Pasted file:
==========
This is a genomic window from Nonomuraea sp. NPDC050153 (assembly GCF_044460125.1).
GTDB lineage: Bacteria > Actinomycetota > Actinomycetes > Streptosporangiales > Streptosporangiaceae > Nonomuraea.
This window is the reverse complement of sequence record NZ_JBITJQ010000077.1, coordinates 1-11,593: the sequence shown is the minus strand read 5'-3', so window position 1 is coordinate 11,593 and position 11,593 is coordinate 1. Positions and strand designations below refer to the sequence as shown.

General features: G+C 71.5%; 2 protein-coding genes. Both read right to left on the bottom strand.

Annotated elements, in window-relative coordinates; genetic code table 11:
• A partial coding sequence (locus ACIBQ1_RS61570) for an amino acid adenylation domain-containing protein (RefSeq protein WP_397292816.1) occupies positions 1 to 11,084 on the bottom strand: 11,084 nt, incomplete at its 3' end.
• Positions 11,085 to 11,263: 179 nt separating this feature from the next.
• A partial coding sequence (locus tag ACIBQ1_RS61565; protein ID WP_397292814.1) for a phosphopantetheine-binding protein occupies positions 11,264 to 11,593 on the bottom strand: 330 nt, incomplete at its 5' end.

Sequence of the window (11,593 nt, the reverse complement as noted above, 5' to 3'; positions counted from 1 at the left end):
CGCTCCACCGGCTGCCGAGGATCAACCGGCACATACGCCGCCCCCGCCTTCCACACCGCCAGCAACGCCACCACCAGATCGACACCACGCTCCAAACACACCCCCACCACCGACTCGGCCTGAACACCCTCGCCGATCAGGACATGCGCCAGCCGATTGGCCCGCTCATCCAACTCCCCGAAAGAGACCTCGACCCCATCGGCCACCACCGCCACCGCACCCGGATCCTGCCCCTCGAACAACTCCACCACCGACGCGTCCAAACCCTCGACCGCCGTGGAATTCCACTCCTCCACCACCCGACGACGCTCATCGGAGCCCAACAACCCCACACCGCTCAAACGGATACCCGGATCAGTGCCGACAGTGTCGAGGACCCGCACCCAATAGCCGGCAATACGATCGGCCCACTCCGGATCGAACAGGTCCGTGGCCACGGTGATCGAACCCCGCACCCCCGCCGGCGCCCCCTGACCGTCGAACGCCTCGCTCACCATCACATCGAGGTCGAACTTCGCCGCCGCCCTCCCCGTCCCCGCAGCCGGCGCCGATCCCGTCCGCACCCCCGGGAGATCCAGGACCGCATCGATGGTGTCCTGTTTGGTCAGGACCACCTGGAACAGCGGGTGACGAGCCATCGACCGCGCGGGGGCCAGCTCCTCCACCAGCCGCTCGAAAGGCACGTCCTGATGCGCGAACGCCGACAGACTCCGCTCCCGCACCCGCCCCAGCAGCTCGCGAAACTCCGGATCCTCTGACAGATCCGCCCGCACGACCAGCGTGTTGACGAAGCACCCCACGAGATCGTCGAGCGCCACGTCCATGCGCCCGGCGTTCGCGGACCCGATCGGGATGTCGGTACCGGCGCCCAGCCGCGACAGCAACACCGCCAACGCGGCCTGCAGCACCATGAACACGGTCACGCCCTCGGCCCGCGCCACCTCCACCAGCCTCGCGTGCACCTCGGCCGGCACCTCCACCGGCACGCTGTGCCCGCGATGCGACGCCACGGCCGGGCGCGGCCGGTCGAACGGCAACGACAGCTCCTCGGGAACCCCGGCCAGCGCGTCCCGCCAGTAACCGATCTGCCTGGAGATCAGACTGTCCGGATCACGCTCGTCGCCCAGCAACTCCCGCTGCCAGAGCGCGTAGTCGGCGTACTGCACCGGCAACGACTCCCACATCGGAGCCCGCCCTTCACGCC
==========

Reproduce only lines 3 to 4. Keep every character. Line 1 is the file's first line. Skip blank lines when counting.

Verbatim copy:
This window is the reverse complement of sequence record NZ_JBITJQ010000077.1, coordinates 1-11,593: the sequence shown is the minus strand read 5'-3', so window position 1 is coordinate 11,593 and position 11,593 is coordinate 1. Positions and strand designations below refer to the sequence as shown.

General features: G+C 71.5%; 2 protein-coding genes. Both read right to left on the bottom strand.